My first small bowel obstruction...
So, I had my ileostomy reversed on August 10, 2020. Dr. Vrees, my surgeon, kept me on liquids for about two or three weeks, after which I slowly began to reintroduce real food. And it did not go very well. I never felt very good after eating and had lots and lots of belly pain. Then, in mid-November, the belly pain was so, so bad, that I had to go back to the Miriam ER yet again. This time I was diagnosed with a partial small bowel obstruction, or SBO for short.
Now, this may not sound like it’s a big deal, but let me tell you something about SBO’s. They hurt. BAD. And the pain comes in waves. See, the GI tract does this thing called peristalsis, which is when the muscles surrounding the intestines tighten and release down the tube, tighten and release down the tube, just like a wave. It reminded me of labor pains actually.
Ok, so I was in the ED and the big test for an SBO is a CT scan with contrast dye. Now, I had had probably 1⁄2 dozen of these tests over the last 18 months and never had any sort of issue, so I was not the least bit nervous about getting another. So, I got wheeled from my ER room down to where they do the scan. They have me move from my stretcher to the machine and I laid down. The nurse asked if I had ever had any issues with contrast dye, to which I replied, “nope”, and in the first injection went and they slid me into the machine.
Now, right away I notice that my arm pits start to get really, REALLY itchy. But I keep laying still until they took me out for another dose of the contrast. I told the nurse about my arm pits and she looked at me a bit concerned and asked me what I wanted to do. I told her, “Oh, we are finishing this test.” So, she gave me my second injection of the dye and I got put back into the machine. By the time I was taken out again, literally minutes later, my palms were super, super itchy too. So, I told her and now more people were in the room, looking me over. Apparently, I had started to develop hives and by the time they got me from the CT scanner back to my room in the ED, I was covered head to toe. I was having trouble breathing and I remember thinking about how I had promised my oldest before I drove myself to the hospital that I wasn’t going to die and how I was going to make a liar out of myself, over bullshit contrast dye.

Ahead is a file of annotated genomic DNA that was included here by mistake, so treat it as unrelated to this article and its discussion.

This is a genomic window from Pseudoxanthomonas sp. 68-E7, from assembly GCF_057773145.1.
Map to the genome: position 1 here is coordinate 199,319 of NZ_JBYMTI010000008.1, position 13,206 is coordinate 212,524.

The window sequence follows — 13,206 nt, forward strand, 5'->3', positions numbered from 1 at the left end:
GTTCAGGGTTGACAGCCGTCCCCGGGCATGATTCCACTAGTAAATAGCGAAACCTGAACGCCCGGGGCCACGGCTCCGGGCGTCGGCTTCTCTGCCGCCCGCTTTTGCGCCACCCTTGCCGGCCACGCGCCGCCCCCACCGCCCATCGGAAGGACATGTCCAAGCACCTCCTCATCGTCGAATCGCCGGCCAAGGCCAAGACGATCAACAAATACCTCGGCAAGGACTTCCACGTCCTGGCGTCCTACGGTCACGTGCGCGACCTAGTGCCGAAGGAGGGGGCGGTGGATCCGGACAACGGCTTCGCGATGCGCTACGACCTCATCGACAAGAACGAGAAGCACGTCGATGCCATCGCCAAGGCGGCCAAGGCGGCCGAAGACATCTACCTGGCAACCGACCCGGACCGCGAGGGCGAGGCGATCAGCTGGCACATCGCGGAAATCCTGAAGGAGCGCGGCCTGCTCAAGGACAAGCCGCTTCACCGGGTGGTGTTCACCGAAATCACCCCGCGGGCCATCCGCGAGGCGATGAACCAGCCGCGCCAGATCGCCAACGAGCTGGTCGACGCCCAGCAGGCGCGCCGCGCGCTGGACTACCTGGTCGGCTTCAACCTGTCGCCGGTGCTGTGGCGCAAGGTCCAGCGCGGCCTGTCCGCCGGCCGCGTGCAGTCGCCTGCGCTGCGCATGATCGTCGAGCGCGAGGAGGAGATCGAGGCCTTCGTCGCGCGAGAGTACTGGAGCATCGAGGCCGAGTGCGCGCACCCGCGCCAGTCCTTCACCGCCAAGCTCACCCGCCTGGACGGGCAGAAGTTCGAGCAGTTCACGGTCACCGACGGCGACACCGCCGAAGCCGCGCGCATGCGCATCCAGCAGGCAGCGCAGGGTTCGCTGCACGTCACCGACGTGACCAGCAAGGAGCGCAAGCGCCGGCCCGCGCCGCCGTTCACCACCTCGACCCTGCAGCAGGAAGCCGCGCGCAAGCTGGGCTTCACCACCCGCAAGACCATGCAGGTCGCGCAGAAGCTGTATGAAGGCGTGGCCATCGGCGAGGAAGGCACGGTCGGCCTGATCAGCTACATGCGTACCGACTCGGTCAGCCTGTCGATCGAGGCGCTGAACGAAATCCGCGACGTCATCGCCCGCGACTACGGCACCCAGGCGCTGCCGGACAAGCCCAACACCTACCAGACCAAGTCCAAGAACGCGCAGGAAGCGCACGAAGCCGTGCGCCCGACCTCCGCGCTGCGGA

But my nurse gave me a bunch of steroids and Benadryl and after what seemed like hours and hours, I was ok. And that is when I was told that I did indeed have an SBO AND I had developed some intolerance to contrast dye.
Ok, so, when someone has a bowel obstruction that lands them in the ER, they will likely get admitted to the hospital. This is done for two reasons. First, pain management. Because, as I said, this shit hurts. Second, when there’s an obstruction, they won’t let the patient eat or drink anything besides a few ice chips here and there. And this means that the body becomes dehydrated and blood glucose declines. So to manage that, they put the patient on an IV to keep things moving properly.
I ended up being NPO (ice only) for days and was in the hospital for about a week. My discharge instructions were basically, chew your food really well, and if this happens again, come back. But it seemed as though my body wasn’t really happy with the whole eating thing, so I decided, and Dr. Vrees agreed, that going back on liquids for a little while might be a good idea, just to give my GI tract some time to settle down. There was nothing that they could see structurally wrong, so my obstruction was attributed to inflammation.
Now, when you get put on liquids only, this means you can only eat things that are or will turn into liquid at room temperature. So, ice-cream and soup were my thing for a while. And don’t forget that my poop pipes were not yet cooperating with me, so I was basically unable to eat while also experiencing instantaneous needs to evacuate my bowels. And when that poop feeling would hit, I had about five seconds, no lie, to get to a toilet or I’d poop my pants. Yes, I, a grown ass woman, would poop my pants. It was the most humiliating thing I’ve been through. Covid masked just how bad it was, because, where I was I going to go anyway?
It was during this particular hospital stay that I began to do some research on what a permanent colostomy/ileostomy might look like and if it could be done without an appliance.
The adhesive allergy was so, so problematic and it made the idea of needing to use an appliance for the rest of my life pretty unbearable. Dr. Vrees had told me to give my new pipes six months to begin functionating properly and I was only three months in. But it was a bad three months and the idea of being on liquids for much longer seemed overwhelming.
But I stayed the liquid course the best I could. And each time I cheated and ate real food, I seemed to have a problem. Sometimes I was able to manage a small obstruction at home with rest, but not always. The second SBO that landed me back in the hospital will be our topic for next week.
Thank you for tuning in to my cancer journey. Please let this serve as a reminder that our bodies are delicate ecosystems and we should all get our regular screenings, whatever that may entail. Because you, yes YOU deserve to have a body that functions at its highest vibration.